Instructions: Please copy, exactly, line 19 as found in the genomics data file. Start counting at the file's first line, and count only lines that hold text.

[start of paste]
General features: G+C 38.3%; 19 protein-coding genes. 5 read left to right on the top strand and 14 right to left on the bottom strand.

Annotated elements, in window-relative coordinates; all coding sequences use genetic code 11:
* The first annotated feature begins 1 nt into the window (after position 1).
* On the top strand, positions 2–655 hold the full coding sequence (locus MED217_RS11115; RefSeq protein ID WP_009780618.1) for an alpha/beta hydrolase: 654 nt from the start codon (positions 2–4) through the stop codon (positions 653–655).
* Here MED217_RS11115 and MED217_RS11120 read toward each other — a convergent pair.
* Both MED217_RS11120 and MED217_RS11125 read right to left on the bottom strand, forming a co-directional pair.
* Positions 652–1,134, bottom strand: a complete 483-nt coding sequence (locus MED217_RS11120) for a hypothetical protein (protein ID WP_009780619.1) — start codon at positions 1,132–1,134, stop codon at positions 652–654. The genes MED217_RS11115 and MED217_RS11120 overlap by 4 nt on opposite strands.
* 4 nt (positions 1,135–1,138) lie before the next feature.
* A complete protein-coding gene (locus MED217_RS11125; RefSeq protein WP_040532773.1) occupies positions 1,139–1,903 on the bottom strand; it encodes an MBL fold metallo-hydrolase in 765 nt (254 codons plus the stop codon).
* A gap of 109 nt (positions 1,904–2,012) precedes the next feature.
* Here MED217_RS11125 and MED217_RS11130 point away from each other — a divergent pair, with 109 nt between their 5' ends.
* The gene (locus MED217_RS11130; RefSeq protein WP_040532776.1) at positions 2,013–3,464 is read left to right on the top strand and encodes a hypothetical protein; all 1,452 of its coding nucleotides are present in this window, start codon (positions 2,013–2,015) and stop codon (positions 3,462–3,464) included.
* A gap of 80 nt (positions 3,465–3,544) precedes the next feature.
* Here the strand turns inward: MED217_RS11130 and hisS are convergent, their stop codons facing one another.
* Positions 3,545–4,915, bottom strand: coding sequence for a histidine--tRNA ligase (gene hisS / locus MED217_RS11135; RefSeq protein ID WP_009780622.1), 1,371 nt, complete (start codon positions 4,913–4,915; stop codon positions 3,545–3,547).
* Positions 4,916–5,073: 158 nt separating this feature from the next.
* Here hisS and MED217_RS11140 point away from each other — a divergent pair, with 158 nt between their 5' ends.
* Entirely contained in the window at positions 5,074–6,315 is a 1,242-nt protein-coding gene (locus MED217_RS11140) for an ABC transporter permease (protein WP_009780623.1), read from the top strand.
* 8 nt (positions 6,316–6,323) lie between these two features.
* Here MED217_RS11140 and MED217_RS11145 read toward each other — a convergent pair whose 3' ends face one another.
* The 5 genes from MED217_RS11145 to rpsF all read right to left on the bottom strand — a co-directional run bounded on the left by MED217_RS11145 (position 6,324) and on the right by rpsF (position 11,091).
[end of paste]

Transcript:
* 8 nt (positions 6,316–6,323) lie between these two features.